We’ve also got a leadership programme called Listen Up, our advocacy programme that’s about speaking up on behalf of other young people and about making improvement in ser-vices that young people receive.
Other leadership activities include helping with fundraising, helping to organise camps, activities, daytrips and also the general day-to-day running of the branch.
As they get older and more experienced they can go on to representing the organisation further and move into leader-ship and governance as a final step.
A: I am proud of the huge shift in the way we deliver support to young people one-to-one. In my first year, we delivered around 980 one to one sessions to young people. In the two years since, we’re now up to around 3,800, which is a huge growth, with no increase in resources.
A: In our extremely competitive fundraising environment, it’s important for us to be really efficient. We still wanted to support the same number of young people, but in a more effective way. We asked “How can we do things smarter? How can we make better use of the resources we have?” While we’ve reduced the amount we were spending, we’re delivering a lot more.
A: When I began, we ran a pilot to look at providing services to young people who have a parent living with cancer or lost a parent to cancer, which we call ‘offspring’. We knew that our services could really help these young people and that, with no tailored services for them, they were largely coping on their own.
The challenge is that supporting this group of young people will significantly increase our membership. We do currently help some offspring, but don’t market our services because we wouldn’t be able to cope with the number of referrals it would bring in. Our referrals are around 350 a year, split reasonably evenly between patients and siblings. When offspring fully start to come through, our referral rate will likely shift to 3,000, which is huge. To make that work we either need to generate far more income over the next few years or find other ways to deliver support to those young people through digital innovation and up-skilling the community around young people, such as schools, churches and friends/family groups.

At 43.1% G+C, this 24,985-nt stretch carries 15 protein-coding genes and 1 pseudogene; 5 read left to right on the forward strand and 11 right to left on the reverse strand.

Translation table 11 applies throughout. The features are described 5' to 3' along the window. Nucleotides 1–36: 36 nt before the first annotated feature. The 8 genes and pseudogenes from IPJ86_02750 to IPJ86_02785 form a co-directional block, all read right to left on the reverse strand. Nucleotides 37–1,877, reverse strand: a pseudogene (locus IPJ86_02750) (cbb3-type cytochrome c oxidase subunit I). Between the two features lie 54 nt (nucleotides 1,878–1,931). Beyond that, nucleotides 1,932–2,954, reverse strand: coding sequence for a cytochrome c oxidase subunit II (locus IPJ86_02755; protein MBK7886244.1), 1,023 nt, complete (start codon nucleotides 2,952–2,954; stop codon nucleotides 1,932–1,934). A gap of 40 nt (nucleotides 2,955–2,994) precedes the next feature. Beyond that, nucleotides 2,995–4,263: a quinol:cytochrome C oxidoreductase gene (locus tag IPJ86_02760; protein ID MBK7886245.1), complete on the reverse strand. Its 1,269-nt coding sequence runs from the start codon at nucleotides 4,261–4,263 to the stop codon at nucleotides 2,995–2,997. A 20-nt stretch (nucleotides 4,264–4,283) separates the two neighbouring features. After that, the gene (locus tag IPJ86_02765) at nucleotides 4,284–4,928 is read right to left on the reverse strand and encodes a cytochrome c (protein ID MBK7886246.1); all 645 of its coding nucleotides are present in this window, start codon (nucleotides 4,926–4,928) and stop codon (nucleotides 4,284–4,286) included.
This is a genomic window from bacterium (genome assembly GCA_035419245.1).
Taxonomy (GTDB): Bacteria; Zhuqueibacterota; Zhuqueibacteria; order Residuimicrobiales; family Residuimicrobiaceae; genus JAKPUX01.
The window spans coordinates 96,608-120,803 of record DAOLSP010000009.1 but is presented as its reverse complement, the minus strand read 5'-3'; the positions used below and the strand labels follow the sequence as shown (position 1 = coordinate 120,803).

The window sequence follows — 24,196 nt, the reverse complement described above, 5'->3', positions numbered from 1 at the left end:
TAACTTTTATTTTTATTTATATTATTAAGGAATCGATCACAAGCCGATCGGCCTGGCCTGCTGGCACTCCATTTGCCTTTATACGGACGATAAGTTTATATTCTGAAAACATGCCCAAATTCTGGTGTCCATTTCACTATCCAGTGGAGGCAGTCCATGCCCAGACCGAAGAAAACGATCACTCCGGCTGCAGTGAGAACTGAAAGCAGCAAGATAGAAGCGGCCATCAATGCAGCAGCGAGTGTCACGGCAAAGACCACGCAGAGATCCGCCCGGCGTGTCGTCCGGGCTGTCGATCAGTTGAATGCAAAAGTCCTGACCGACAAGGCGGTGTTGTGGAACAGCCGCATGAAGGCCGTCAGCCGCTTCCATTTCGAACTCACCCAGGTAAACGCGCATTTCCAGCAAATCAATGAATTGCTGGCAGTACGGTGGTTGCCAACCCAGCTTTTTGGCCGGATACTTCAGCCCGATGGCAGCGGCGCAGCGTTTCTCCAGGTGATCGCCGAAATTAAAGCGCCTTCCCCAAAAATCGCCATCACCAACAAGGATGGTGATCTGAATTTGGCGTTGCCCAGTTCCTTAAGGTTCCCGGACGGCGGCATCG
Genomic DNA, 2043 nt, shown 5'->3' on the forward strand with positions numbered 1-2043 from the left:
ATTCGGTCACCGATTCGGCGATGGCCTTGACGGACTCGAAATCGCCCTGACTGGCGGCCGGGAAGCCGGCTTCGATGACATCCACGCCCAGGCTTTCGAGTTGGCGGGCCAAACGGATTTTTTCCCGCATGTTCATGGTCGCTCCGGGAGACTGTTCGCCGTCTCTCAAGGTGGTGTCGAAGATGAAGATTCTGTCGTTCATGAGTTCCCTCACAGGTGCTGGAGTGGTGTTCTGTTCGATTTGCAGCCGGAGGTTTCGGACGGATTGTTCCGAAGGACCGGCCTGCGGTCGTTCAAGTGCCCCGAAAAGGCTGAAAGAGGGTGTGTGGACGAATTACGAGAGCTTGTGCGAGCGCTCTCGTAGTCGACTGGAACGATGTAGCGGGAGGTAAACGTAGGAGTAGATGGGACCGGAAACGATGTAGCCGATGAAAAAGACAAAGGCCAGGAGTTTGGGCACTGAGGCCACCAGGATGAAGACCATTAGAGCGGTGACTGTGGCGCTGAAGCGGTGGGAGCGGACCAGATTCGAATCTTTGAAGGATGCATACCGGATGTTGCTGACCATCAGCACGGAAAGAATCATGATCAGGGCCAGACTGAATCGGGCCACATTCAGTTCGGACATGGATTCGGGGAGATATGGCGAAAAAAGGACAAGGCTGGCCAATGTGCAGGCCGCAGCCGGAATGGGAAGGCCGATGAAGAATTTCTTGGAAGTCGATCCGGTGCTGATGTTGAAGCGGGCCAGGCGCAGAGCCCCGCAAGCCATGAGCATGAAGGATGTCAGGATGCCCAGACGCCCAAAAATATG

If our mission is to support every single young person living with cancer, we need to make that happen.
A: Next year is our 30th birthday and we’re looking at how we can celebrate that. Some of our early members could be in their 50s now! I think it’s likely there will be some kind of reunion, be it physical or virtual. The wonder of social media is that it’s global and with the right network it can go anywhere.
We’d also like to extend the Thump Cancer awareness campaign we launched this year, which raises awareness of the five signs of youth cancer. The next stage is developing a school education and awareness programme. We are working with CanTeen Australia as they have a successful school cam-paign, and we want to adapt that to suit the New Zealand envi-ronment and launch it in the middle of next year.